Your comments suggest plainly to those who are keenly educated in Science ie Physics ie Electronics etc your comments are naive immature critique by an uneducated kid !

As I say, I've seen you act like a bot, you make collections which don't show education or training & which are far more consistent with mindless bot-like reactive activity commensurate with a program as part of a masters/PhD project in responsive/dialog conversation IT experiments...
Sep 01, 2015
This comment has been removed by a moderator.
Sep 01, 2015
This comment has been removed by a moderator.
5 / 5 (6) Sep 01, 2015
Oh dear. Ignorance of Maxwell's laws is rife. Essentially, they're using the near H field from a loading coil. The body acts as a very lossy magnetic transformer core, perhaps from the iron in the blood stream.

So basically it's a really rotten antenna that only radiates detectable signals near the blood vessels.

Put the 13 MHz ISM band on it and... voila! your arm is now a very inefficient crude NFC conduction conduit.

Sounds like a really dumb ham radio trick to me.
5 / 5 (1) Sep 02, 2015
Like the ads for those absurd 'magnetic bracelets', Do not use if pregnant or have pace-maker'.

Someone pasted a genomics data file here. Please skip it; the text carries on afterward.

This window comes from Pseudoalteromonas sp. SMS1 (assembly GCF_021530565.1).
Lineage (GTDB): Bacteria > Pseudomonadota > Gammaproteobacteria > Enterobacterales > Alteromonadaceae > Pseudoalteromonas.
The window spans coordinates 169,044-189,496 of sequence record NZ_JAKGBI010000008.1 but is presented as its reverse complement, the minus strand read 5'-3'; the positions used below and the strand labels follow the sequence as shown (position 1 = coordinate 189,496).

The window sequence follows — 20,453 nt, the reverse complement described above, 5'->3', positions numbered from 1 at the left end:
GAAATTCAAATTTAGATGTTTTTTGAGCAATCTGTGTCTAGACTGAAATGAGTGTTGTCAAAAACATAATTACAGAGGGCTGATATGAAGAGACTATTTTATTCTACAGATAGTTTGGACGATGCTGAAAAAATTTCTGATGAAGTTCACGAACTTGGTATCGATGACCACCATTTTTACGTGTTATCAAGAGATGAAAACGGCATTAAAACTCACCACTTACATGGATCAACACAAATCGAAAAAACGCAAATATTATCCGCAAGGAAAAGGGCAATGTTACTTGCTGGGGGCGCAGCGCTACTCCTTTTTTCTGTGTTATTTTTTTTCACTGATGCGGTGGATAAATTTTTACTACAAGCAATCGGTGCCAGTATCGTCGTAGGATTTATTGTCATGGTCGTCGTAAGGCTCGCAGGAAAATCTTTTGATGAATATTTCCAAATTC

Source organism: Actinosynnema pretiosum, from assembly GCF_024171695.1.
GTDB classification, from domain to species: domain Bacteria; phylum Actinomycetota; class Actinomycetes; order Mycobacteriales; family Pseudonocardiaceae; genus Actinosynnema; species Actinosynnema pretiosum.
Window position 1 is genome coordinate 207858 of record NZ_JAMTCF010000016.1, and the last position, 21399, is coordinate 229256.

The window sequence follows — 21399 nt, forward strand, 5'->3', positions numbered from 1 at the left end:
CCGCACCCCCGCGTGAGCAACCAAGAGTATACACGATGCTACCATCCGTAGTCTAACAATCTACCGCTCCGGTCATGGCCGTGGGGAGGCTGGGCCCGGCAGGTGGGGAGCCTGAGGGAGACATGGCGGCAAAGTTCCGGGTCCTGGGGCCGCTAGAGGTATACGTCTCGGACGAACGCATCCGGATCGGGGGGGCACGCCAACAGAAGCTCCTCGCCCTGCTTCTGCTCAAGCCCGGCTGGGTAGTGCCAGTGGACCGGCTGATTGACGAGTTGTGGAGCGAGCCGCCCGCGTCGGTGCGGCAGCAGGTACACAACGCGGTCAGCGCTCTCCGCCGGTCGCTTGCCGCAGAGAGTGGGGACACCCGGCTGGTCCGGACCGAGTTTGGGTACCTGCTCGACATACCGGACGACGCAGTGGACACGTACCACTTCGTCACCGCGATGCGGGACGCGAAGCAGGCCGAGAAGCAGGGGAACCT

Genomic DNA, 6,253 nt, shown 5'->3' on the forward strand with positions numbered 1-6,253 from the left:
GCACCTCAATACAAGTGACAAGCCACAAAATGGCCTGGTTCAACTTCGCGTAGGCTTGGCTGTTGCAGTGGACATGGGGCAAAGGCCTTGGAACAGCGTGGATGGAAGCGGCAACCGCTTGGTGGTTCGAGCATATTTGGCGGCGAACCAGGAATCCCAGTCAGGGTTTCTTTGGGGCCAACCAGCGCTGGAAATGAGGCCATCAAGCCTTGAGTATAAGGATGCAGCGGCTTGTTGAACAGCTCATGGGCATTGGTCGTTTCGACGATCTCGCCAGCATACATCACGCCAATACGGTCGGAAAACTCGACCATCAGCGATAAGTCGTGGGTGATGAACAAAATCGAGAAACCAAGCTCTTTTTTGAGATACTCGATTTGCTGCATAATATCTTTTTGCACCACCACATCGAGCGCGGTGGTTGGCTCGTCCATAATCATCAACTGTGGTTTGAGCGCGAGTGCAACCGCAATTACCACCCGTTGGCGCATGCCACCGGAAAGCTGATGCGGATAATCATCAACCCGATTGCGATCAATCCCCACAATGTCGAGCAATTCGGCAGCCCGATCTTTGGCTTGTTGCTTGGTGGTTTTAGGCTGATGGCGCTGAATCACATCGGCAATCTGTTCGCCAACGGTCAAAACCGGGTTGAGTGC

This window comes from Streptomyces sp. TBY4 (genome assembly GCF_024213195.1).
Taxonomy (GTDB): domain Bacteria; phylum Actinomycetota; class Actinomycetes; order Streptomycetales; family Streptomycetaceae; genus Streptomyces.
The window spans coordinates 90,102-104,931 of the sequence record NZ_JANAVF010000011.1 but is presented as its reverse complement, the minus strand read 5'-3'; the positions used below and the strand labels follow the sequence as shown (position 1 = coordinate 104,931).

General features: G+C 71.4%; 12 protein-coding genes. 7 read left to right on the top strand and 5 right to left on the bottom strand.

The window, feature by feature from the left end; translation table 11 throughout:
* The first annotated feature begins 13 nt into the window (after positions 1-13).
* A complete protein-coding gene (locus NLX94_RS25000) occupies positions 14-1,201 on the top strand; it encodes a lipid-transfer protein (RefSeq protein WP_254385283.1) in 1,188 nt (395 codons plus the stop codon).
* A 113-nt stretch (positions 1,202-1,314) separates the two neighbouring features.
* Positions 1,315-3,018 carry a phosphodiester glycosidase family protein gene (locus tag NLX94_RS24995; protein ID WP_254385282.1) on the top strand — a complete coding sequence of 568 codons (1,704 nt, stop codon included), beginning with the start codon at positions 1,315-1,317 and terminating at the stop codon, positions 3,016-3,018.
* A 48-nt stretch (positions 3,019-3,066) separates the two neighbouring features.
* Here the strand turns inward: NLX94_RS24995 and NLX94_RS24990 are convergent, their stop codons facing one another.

Make that 'dosing pump', too ?
1 / 5 (2) Sep 09, 2015
@mike massen:

One way,

This is a less effective way, the way I spoke about above, as I said...will be published soon enough but don't worry, I will link you the results as I will have direct access. Until then I am bound by silence as is the rest of the team. Note the remark in the link regarding charge imbalance in cancer cells...balancing them magnetically kills them.

I can tell you the structured magnetic field is time variant. Magnetic fields do not have a "frequency"...but then again your understanding of magnetic fields has been made clear in other exchanges...rudimentary would be the polite word.

"Static or dynamic" - I suppose by dynamic you meant time variant. but this is you so who can tell? know jack shit about how to build a structured magnetic field which is why you prattle on about what you think you know. It is above you...
1 / 5 (2) Sep 09, 2015
Amendment: That article I linked refers to Cancer cells as trying to lessen their electrical charge as opposed to the charge imbalance that has also been observed...that was our guys.

The requirement for adherence to the scientific method by the PHD's who are wrapping up the testing this week precludes me from placating an angry dipshit wanna be who thinks he gets physics...Mike.

When the results of the tests are published you will see why going at it from a radiation or chemical protocol has been barking up the wrong tree. It's simplicity will be applauded by most...but there will be a few bitter morons who just don't get it.